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Vintage Report: Burgundy 2019 - Incomparable!

21 December 2020

Giles Burke-Gaffney

It has been a year like no other, for all of the wrong reasons, but if there was a bright spot in the gloom of 2020, it has been tasting the delicious 2019 Burgundies. We have an excellent vintage on our hands, even “great” for many domaines.

Travel restrictions and lockdowns have put up significant barriers to assessing this vintage, but the generosity of growers across Burgundy has ensured these were not insurmountable ones.  A huge thanks must go out to producers who adapted and took the trouble to send out samples fit for home tasting, particularly in a vintage as scarce as this one. Equally the likes of DHL, UPS and DPD are due a great deal of praise for not breaking a single bottle!  Inevitably some wines could not be tasted, however, so there will be some gaps in the notes below that I hope you will forgive. Zoom proved a blessing, affording me the chance to catch up with our producers face to face. 24 different video recordings of domaines’ thoughts on 2019 will be available soon on our website.

The 2019 Burgundy vintage was unique for many across the region; Etienne Grivot started making wine in 1982 and has never seen anything like 2019 in all of that time; Simon Rollin describes 2019 as “incomparable”; several producers consider it the vintage of their lives, such as Arnaud Mortet, Cecile Tremblay and Louis-Michel Liger-Belair, who terms it “amazing. One of the top vintages we have made.” Simon Follin in Aloxe is equally effusive, calling it “outstanding,” while Sauzet’s Benoit Riffault terms it “exceptional.”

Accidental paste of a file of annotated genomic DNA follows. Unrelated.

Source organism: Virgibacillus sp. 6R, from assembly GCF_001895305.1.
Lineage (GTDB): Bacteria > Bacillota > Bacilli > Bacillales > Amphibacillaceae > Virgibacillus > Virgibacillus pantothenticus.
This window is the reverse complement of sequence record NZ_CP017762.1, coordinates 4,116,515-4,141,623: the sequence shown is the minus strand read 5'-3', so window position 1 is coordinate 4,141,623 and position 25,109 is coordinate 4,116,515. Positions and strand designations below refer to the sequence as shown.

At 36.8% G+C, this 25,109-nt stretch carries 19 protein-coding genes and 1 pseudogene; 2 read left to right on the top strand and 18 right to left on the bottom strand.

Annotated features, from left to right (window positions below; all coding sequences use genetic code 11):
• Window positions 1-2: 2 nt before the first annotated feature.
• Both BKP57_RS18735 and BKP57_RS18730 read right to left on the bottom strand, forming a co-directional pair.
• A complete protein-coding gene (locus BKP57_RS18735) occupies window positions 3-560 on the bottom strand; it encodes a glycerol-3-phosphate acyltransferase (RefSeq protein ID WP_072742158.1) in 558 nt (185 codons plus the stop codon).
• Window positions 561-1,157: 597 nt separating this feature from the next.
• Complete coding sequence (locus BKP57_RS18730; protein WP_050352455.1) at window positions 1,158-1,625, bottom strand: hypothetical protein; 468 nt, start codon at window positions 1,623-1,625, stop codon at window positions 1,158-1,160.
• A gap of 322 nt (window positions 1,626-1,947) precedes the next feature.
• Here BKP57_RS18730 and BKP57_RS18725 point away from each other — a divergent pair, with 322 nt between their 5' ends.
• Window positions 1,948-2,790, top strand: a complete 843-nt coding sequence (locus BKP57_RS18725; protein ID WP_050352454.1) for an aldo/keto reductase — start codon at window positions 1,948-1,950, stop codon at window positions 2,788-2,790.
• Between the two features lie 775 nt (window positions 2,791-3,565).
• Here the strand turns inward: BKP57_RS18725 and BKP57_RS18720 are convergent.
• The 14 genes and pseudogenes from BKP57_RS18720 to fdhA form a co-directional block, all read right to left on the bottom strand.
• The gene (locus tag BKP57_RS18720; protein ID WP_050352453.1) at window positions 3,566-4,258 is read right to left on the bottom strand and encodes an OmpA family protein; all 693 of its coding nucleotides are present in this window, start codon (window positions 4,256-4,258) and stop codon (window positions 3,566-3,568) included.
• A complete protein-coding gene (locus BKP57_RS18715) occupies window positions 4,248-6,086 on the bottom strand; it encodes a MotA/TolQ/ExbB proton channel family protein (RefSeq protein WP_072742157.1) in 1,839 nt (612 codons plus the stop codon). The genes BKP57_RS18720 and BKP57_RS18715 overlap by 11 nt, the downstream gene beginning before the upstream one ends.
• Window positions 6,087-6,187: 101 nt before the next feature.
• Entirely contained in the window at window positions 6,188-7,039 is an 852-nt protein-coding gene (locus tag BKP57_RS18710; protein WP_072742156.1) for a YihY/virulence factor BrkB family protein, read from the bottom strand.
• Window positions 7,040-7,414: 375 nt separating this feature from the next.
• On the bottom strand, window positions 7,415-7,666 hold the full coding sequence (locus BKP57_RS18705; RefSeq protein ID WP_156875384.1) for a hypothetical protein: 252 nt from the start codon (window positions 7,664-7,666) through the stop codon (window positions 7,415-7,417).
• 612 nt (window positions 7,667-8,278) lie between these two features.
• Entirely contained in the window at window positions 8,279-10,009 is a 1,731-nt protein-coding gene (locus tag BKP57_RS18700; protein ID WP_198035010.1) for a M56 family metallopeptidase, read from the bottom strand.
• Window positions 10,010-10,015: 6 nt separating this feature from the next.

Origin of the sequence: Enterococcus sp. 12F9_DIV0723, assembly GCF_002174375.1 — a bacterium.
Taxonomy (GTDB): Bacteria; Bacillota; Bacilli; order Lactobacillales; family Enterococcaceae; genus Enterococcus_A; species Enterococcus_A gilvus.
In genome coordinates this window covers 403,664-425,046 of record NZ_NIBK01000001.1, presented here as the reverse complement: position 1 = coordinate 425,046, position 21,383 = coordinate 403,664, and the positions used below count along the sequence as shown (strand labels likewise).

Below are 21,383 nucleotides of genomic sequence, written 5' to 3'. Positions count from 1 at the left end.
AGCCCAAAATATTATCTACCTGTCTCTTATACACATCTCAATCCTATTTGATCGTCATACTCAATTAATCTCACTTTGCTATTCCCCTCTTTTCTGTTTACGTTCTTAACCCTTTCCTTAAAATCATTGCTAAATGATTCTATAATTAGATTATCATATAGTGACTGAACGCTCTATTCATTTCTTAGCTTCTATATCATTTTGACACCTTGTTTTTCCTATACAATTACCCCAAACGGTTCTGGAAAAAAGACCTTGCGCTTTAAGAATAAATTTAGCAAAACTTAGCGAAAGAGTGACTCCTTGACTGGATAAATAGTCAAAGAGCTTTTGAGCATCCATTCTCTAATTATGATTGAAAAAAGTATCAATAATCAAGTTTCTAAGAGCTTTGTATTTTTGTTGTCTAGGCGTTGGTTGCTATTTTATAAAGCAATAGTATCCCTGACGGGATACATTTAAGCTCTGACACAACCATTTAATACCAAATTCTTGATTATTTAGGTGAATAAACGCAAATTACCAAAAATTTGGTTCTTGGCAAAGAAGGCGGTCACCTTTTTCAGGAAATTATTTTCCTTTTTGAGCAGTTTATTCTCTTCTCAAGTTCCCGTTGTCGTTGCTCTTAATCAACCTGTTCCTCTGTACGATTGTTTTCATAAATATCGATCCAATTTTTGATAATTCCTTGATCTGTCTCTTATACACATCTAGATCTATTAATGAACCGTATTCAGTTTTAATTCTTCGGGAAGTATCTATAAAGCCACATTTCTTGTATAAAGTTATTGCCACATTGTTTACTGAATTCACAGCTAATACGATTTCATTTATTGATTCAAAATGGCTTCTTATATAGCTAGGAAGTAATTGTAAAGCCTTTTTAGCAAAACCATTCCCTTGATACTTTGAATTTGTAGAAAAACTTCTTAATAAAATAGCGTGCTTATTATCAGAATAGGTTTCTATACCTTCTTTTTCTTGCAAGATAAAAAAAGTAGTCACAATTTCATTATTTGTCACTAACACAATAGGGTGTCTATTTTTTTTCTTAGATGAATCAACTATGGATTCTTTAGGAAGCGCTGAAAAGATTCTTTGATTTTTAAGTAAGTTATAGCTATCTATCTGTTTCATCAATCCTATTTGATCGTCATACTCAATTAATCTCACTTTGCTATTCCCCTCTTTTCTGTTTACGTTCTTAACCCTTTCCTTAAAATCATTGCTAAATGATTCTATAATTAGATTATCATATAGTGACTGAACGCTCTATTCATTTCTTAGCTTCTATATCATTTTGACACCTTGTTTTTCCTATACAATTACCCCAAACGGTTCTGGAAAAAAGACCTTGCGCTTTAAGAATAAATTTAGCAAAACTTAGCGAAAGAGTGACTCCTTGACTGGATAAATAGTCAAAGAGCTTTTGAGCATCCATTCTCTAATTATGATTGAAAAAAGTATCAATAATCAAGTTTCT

So what is all the fuss about?  On the face of it 2019 was simply a hot, dry year that resulted in a small crop – the sort of vintage that could potentially produce rich and overly heavy Burgundies. Yet the wines do not bear this out – they are so far removed from other heatwave vintages such as 2003.  The reds are ripe, sensual yet elegant and don’t lack vibrancy, for the most part. Though it may seem curious that many domaines, such as Gouges and Grivot, refer to 2019s as “classic Burgundy,” tasting the wines you can see why. This is obviously a ripe vintage, but the wines have a healthy glow to them rather than a full-on sun tan. They largely mix dark fruits with reds fruits, are refined and show an elegance and terroir transparency unique to Burgundy.  As for the whites, they are every bit as reflective of terroir as the reds. Flavour profiles are stone fruits, mirabelles and citrus mixed with strong minerality and terroir character.  They are a yin yang of richness and energy; sun-kissed and intense without being overly unctuous.

How did this happen?  There are some key points to note about the vintage:

  • It was a small, concentrated crop. Sugars and acidities were concentrated in the small berries or “marbles” as some producers called them.  This started, in small part, with two bouts of early to mid-April frost. There was not the widespread damage of 2016 but pockets of St Aubin, Chassagne and Nuits were affected.  Rain during flowering meant coulure and millerandage, and of course the drought of the summer concentrated what few berries were left.